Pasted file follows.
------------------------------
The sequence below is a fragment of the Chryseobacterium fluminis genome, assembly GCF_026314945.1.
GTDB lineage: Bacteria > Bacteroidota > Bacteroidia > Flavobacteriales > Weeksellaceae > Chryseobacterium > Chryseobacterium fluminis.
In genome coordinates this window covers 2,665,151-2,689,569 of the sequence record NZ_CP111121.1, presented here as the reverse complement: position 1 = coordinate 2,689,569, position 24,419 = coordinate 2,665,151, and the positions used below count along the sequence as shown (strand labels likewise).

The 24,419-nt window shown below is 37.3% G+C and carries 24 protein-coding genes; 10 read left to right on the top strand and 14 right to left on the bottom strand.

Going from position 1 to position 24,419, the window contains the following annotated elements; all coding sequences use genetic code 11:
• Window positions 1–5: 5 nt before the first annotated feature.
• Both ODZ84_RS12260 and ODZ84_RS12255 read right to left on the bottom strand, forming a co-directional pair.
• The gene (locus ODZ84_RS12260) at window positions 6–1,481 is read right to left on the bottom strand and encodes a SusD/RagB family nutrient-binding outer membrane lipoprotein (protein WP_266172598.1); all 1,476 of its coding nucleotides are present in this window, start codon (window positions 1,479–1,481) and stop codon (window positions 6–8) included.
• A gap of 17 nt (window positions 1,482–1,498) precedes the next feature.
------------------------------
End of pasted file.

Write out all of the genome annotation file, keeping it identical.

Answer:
The sequence below is a fragment of the Chryseobacterium fluminis genome, assembly GCF_026314945.1.
GTDB lineage: Bacteria > Bacteroidota > Bacteroidia > Flavobacteriales > Weeksellaceae > Chryseobacterium > Chryseobacterium fluminis.
In genome coordinates this window covers 2,665,151-2,689,569 of the sequence record NZ_CP111121.1, presented here as the reverse complement: position 1 = coordinate 2,689,569, position 24,419 = coordinate 2,665,151, and the positions used below count along the sequence as shown (strand labels likewise).

The 24,419-nt window shown below is 37.3% G+C and carries 24 protein-coding genes; 10 read left to right on the top strand and 14 right to left on the bottom strand.

Going from position 1 to position 24,419, the window contains the following annotated elements; all coding sequences use genetic code 11:
• Window positions 1–5: 5 nt before the first annotated feature.
• Both ODZ84_RS12260 and ODZ84_RS12255 read right to left on the bottom strand, forming a co-directional pair.
• The gene (locus ODZ84_RS12260) at window positions 6–1,481 is read right to left on the bottom strand and encodes a SusD/RagB family nutrient-binding outer membrane lipoprotein (protein WP_266172598.1); all 1,476 of its coding nucleotides are present in this window, start codon (window positions 1,479–1,481) and stop codon (window positions 6–8) included.
• A gap of 17 nt (window positions 1,482–1,498) precedes the next feature.